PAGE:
Enteral nutrition interventions (6 studies, 406 participants; 10 outcomes assessed): there was no significant effect on mortality between treatment and control groups (4 RCTs; RR 1.07, 95% CI: 0.29, 3.96). There was no significant difference between treatment and control groups in change in albumin levels (3 RCTs; WMD -1.48, 95% CI: -5.16, 2.21, p=0.43) and no consensus among a further 3 studies. Five studies reported on dietary intake; those reporting on total energy intake reported increases in intervention groups compared with control. The results for oral intake varied. Further outcomes were reported from 3 or fewer studies.

Guideline implementation interventions (3 studies, 904 participants; 6 outcomes assessed): 3 non-RCT studies assessed length of hospital stay; 2 studies found no difference between treatment and control groups on this measure and 1 study reported reduced length of stay for the treatment group. One study reported an increase in weight in the intervention group compared with control; another study found no significant difference. Further outcomes were reported from 1 study each.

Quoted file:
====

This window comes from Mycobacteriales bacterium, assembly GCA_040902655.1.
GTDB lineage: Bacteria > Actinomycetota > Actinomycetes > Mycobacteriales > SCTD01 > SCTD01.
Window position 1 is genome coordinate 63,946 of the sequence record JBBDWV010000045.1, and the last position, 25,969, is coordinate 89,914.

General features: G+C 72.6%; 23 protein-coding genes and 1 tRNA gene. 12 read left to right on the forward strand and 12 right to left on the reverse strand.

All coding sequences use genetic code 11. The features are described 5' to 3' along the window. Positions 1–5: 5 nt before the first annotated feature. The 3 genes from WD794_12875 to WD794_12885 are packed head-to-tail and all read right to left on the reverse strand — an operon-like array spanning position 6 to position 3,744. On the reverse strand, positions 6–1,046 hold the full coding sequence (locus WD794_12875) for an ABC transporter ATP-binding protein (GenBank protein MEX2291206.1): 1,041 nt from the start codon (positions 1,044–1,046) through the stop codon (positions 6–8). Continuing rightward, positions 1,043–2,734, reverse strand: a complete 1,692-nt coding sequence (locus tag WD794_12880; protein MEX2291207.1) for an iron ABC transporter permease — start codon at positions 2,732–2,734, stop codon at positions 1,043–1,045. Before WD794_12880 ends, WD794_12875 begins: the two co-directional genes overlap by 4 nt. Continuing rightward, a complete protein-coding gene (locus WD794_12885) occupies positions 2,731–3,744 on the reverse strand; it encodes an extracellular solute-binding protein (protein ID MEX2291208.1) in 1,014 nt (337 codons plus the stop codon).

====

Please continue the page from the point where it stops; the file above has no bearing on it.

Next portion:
Additional staff support interventions (1 study, 592 participants): this study reported no significant change in any of the 9 outcomes (including weight and other body composition measures, handgrip strength and mortality) when an additional health care assistant assisted on elderly hospital wards.

Changes to hospital diet (4 studies, 98 participants; 2 outcomes assessed): 4 studies reported increases (significant in 3 studies) in energy intake in intervention groups. One study assessed weight and found this to increase significantly in the treatment group over the 6-week intervention.

Authors' conclusions